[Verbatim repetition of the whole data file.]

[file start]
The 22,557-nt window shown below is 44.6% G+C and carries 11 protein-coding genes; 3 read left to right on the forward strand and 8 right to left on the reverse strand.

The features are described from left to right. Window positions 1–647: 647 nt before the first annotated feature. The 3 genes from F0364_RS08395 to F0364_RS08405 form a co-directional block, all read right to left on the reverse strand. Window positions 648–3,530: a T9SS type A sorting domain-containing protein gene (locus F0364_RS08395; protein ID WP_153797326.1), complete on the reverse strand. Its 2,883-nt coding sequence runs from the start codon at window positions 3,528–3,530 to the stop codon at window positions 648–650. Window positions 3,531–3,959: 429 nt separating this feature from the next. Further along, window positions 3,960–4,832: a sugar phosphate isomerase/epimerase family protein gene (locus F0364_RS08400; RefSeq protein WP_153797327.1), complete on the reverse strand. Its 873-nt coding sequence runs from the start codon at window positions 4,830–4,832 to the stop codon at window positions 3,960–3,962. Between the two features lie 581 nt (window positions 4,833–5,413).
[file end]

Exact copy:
The 22,557-nt window shown below is 44.6% G+C and carries 11 protein-coding genes; 3 read left to right on the forward strand and 8 right to left on the reverse strand.

The features are described from left to right. Window positions 1–647: 647 nt before the first annotated feature. The 3 genes from F0364_RS08395 to F0364_RS08405 form a co-directional block, all read right to left on the reverse strand. Window positions 648–3,530: a T9SS type A sorting domain-containing protein gene (locus F0364_RS08395; protein ID WP_153797326.1), complete on the reverse strand. Its 2,883-nt coding sequence runs from the start codon at window positions 3,528–3,530 to the stop codon at window positions 648–650. Window positions 3,531–3,959: 429 nt separating this feature from the next. Further along, window positions 3,960–4,832: a sugar phosphate isomerase/epimerase family protein gene (locus F0364_RS08400; RefSeq protein WP_153797327.1), complete on the reverse strand. Its 873-nt coding sequence runs from the start codon at window positions 4,830–4,832 to the stop codon at window positions 3,960–3,962. Between the two features lie 581 nt (window positions 4,833–5,413).